Courts Uphold Glyphosate’s Spot on California’s Prop 65 List of Carcinogens

In good news for public health, the dangerous chemical will rightfully remain on this public list of cancer-causing substances.

Alex Milan Tracy/Associated Press

In a blow to the chemical giant Monsanto, the California Supreme Court yesterday refused to hear a challenge to the state’s landmark consumer safety law, Proposition 65, that would have removed the chemical glyphosate—found in the company’s Roundup products—from the state’s list of carcinogens.

The decisions of the lower courts still stand, which upheld a voter-approved provision to allow outside scientific findings when adding chemicals to the Prop 65 list.

“Monsanto doesn’t have the right to decide which scientific experts are permitted to inform the public about cancer-causing chemicals,” says Avinash Kar, a senior attorney at NRDC. “By refusing to consider this case, the Supreme Court has allowed Proposition 65 to keep working the way voters intended when the initiative was passed in 1986.”

Glyphosate was found to be a probable human carcinogen by the World Health Organization’s International Agency for Research on Cancer (IARC) in 2015. When California’s voters decided that the IARC’s independent findings were valid grounds to add glyphosate to the Prop 65 list, Monsanto tried to argue it was unconstitutional. The trial court rejected Monsanto’s arguments and dismissed the case in 2017; the California Court of Appeal affirmed that judgment in April 2018.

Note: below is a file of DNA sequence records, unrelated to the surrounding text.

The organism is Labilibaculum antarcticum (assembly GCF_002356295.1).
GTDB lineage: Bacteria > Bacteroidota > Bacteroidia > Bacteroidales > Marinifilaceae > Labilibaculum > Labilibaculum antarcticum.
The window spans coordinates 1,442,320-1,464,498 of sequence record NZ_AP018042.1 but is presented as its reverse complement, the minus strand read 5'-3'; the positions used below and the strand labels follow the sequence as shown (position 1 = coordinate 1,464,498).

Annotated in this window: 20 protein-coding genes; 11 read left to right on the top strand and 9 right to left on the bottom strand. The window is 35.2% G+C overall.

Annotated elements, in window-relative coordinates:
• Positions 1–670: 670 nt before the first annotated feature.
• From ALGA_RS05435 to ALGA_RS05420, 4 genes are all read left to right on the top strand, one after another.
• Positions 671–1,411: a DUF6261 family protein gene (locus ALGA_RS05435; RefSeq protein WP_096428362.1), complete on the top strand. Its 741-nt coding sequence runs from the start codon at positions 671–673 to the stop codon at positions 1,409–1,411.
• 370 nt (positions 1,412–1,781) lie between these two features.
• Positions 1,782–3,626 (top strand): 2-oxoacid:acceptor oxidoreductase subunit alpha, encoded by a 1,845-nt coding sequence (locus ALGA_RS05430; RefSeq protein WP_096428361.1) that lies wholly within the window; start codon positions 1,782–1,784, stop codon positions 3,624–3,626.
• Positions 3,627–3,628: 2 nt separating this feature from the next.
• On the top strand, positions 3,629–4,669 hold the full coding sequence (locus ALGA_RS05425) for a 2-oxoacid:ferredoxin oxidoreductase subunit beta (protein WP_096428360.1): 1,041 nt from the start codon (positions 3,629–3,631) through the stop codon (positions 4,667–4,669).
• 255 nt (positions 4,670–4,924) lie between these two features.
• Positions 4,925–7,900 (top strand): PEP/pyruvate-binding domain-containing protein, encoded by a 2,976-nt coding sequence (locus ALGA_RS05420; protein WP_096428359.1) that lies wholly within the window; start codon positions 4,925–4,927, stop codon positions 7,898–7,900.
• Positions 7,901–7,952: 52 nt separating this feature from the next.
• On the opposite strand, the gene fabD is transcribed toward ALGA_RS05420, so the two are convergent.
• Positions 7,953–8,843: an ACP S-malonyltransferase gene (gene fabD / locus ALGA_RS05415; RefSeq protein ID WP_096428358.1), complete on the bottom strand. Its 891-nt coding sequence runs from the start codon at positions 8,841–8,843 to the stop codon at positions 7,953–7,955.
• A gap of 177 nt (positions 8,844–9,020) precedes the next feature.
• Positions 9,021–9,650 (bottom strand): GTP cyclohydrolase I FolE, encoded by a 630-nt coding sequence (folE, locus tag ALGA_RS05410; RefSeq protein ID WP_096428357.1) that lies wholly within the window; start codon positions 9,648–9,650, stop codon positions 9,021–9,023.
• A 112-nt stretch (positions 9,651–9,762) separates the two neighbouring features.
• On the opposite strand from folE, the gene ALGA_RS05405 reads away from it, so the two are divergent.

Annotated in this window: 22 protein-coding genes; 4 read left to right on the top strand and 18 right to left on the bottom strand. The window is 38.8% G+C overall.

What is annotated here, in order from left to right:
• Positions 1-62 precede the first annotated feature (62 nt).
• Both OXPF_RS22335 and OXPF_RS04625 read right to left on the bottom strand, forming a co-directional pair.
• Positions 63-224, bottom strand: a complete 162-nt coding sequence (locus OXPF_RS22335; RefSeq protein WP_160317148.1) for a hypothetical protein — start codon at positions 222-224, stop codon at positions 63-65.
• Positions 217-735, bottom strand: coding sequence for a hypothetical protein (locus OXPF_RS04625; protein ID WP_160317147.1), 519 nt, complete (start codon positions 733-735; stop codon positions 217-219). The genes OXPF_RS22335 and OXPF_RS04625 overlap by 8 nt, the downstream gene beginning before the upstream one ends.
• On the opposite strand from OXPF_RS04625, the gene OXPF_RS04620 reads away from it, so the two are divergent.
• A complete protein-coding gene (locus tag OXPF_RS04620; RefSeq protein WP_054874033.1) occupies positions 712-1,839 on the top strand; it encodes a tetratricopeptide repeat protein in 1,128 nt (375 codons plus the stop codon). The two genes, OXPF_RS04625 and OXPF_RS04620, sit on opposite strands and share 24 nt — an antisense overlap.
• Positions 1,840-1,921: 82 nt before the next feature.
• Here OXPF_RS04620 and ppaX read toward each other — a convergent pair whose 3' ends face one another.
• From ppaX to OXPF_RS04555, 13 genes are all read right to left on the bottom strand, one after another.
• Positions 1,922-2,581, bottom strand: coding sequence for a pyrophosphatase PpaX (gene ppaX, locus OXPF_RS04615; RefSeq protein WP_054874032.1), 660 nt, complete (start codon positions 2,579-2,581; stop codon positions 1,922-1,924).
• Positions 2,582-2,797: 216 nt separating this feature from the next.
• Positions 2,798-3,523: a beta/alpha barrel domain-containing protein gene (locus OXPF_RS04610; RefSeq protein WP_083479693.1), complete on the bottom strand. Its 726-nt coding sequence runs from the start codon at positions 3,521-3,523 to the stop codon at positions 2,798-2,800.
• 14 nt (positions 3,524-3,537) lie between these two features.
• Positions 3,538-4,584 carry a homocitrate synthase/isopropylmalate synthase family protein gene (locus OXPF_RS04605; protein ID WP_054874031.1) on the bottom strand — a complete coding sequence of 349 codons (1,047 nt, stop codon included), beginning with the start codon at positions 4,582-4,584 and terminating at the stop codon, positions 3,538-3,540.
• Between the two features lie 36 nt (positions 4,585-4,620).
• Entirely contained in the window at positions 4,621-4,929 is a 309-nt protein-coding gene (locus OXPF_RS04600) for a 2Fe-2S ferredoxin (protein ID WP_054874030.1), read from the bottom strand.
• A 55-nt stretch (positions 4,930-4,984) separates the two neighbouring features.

NRDC, Sierra Club, the United Steel, Paper and Forestry, Rubber, Manufacturing, Energy, Allied Industrial and Service Workers International Union, AFL-CIO, CLC, and the Environmental Law Foundation intervened in Monsanto’s lawsuit and filed a successful motion to dismiss.

"California will continue to use the best science available to make sure people in the state understand the dangers of the chemicals they use, says Kathryn Phillips, director of Sierra Club California, “whether the chemical companies like it or not.”

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